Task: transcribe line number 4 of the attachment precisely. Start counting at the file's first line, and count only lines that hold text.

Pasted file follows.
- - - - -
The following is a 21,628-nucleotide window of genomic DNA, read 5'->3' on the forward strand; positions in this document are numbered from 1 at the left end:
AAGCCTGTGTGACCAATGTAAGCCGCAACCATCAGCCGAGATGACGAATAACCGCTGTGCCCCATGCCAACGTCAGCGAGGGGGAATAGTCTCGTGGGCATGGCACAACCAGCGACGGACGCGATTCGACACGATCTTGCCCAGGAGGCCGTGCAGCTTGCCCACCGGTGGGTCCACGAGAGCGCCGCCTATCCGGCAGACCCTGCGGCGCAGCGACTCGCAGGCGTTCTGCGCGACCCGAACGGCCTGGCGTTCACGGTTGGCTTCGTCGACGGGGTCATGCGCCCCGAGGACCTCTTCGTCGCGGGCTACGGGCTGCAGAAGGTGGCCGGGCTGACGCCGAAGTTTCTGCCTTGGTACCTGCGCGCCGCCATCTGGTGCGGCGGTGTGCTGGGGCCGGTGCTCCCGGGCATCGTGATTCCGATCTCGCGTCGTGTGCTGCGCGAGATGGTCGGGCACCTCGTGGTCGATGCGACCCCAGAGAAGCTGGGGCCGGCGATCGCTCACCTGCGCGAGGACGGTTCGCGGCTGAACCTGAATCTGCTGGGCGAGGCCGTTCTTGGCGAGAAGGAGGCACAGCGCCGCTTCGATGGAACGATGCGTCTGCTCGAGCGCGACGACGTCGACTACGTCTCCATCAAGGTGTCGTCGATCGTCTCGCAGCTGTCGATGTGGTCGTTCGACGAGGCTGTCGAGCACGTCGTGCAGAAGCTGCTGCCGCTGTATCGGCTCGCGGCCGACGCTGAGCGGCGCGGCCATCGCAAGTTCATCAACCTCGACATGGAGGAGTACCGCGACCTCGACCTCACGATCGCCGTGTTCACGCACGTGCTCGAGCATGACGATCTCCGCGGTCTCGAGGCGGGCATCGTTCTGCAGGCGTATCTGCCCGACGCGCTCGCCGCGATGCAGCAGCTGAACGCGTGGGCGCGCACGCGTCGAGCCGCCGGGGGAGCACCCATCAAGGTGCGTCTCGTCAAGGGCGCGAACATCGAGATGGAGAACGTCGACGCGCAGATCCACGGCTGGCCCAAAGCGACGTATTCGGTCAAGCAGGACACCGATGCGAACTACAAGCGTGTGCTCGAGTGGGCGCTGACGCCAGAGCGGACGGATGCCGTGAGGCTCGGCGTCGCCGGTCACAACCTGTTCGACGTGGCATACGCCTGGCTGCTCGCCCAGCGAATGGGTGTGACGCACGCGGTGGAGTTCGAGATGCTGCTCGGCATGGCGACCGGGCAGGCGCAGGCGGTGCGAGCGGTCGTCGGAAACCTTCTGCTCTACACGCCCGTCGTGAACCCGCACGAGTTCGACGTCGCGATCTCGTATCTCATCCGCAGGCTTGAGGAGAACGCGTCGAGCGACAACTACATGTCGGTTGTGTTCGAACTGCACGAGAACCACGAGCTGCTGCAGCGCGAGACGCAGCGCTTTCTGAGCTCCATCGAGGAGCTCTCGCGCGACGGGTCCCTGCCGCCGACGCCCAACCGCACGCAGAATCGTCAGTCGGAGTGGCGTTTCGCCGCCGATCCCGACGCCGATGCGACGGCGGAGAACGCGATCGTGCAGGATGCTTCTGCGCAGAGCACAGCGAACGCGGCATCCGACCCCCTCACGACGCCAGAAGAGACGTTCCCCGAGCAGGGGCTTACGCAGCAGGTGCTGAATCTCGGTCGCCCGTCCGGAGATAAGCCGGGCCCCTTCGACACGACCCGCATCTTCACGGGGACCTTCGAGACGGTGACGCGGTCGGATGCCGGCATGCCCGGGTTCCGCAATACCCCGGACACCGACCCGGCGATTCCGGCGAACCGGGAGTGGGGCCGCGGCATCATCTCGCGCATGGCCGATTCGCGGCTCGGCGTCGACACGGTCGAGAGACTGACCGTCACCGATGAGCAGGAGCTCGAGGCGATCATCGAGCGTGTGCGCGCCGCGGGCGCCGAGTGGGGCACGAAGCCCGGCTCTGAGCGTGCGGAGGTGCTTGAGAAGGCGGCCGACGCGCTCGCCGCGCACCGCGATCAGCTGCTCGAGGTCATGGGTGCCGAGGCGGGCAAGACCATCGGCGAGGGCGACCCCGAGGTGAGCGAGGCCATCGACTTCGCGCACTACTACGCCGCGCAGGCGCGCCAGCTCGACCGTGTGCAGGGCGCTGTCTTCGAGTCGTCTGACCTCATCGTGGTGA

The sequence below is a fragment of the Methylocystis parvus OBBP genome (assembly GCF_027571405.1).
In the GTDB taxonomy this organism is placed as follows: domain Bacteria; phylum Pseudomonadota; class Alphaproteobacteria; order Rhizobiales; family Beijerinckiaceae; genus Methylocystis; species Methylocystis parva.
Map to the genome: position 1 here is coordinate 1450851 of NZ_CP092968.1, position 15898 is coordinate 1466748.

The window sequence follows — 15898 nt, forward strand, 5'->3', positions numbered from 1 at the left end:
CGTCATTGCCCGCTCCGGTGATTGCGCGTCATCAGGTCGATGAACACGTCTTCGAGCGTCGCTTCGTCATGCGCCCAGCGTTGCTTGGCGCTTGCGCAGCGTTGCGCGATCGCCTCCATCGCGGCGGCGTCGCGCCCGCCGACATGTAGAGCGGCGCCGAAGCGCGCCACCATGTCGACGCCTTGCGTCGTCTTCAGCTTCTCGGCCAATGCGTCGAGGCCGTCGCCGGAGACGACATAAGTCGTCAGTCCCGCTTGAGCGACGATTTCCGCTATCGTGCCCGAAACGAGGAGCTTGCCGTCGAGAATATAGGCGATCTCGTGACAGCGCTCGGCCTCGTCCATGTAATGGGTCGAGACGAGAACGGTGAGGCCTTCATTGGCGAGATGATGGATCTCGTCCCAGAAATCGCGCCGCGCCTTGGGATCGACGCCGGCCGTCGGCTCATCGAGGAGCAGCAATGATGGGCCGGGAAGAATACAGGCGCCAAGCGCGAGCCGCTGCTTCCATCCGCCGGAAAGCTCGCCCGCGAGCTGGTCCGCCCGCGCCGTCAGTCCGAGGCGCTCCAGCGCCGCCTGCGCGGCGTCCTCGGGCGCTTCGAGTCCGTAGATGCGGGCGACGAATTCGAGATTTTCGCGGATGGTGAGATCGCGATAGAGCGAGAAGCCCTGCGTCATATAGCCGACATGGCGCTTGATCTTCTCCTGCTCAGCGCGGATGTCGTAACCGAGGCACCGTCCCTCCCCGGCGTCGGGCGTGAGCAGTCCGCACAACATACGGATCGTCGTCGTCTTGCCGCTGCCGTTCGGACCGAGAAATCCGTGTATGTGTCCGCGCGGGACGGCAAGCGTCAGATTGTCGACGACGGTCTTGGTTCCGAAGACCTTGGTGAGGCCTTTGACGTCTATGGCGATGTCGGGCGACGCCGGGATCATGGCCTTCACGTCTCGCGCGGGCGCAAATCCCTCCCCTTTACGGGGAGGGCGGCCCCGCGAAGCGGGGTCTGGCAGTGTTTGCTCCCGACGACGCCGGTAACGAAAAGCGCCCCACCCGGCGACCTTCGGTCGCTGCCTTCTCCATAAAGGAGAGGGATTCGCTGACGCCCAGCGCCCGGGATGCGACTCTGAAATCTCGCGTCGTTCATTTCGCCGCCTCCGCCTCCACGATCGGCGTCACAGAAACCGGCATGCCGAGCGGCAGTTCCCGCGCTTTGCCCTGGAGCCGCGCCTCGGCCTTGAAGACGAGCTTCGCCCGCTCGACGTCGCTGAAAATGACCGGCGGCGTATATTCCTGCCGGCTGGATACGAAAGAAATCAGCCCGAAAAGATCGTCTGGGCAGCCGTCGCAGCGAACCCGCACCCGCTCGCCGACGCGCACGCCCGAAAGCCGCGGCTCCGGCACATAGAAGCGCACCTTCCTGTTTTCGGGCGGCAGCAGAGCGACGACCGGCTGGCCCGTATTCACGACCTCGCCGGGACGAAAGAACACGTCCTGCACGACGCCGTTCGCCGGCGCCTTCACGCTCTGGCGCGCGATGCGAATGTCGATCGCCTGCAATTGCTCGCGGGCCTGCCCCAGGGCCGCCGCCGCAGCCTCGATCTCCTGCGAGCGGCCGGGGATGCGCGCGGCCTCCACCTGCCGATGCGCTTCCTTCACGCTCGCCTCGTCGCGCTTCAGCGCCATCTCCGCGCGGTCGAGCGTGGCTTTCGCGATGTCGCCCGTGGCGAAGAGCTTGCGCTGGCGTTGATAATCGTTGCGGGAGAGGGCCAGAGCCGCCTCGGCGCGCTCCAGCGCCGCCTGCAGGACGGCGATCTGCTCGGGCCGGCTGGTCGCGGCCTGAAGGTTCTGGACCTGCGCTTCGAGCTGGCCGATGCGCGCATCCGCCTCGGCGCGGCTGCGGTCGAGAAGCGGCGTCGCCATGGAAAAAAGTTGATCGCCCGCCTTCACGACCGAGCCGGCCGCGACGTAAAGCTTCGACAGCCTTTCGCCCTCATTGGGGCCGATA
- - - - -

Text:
In the GTDB taxonomy this organism is placed as follows: domain Bacteria; phylum Pseudomonadota; class Alphaproteobacteria; order Rhizobiales; family Beijerinckiaceae; genus Methylocystis; species Methylocystis parva.